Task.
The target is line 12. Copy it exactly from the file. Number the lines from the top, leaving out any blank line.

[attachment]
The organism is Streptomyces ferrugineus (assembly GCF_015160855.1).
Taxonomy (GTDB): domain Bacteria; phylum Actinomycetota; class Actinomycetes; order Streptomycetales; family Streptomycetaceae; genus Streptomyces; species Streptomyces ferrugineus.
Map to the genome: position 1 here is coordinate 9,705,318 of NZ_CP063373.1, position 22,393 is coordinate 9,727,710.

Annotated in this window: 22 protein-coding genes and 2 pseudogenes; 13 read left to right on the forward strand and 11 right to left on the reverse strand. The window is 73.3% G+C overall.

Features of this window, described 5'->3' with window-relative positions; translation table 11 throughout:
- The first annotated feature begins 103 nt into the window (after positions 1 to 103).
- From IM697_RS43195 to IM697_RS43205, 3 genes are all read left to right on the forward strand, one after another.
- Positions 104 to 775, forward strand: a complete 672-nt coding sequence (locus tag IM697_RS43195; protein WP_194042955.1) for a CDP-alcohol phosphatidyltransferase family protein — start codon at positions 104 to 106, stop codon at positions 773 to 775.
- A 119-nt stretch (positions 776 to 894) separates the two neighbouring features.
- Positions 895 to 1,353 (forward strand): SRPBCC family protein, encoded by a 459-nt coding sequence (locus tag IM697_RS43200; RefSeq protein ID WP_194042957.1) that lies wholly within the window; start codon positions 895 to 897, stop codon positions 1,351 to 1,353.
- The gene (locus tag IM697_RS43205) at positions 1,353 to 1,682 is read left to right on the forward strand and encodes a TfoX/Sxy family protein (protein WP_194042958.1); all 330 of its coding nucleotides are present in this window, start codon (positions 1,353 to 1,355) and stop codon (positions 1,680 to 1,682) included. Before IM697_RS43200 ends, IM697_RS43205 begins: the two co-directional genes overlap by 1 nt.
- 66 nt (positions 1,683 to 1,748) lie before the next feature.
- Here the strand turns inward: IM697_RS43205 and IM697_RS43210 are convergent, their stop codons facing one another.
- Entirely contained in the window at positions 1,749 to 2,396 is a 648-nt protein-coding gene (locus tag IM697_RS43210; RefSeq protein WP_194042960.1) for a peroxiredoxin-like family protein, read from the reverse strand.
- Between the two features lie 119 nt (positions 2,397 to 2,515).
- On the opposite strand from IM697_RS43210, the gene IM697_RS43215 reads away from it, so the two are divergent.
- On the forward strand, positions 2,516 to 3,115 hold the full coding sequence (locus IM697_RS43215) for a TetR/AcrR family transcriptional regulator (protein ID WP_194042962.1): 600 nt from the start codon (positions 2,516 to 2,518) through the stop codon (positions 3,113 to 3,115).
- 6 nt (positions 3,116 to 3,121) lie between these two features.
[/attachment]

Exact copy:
- 66 nt (positions 1,683 to 1,748) lie before the next feature.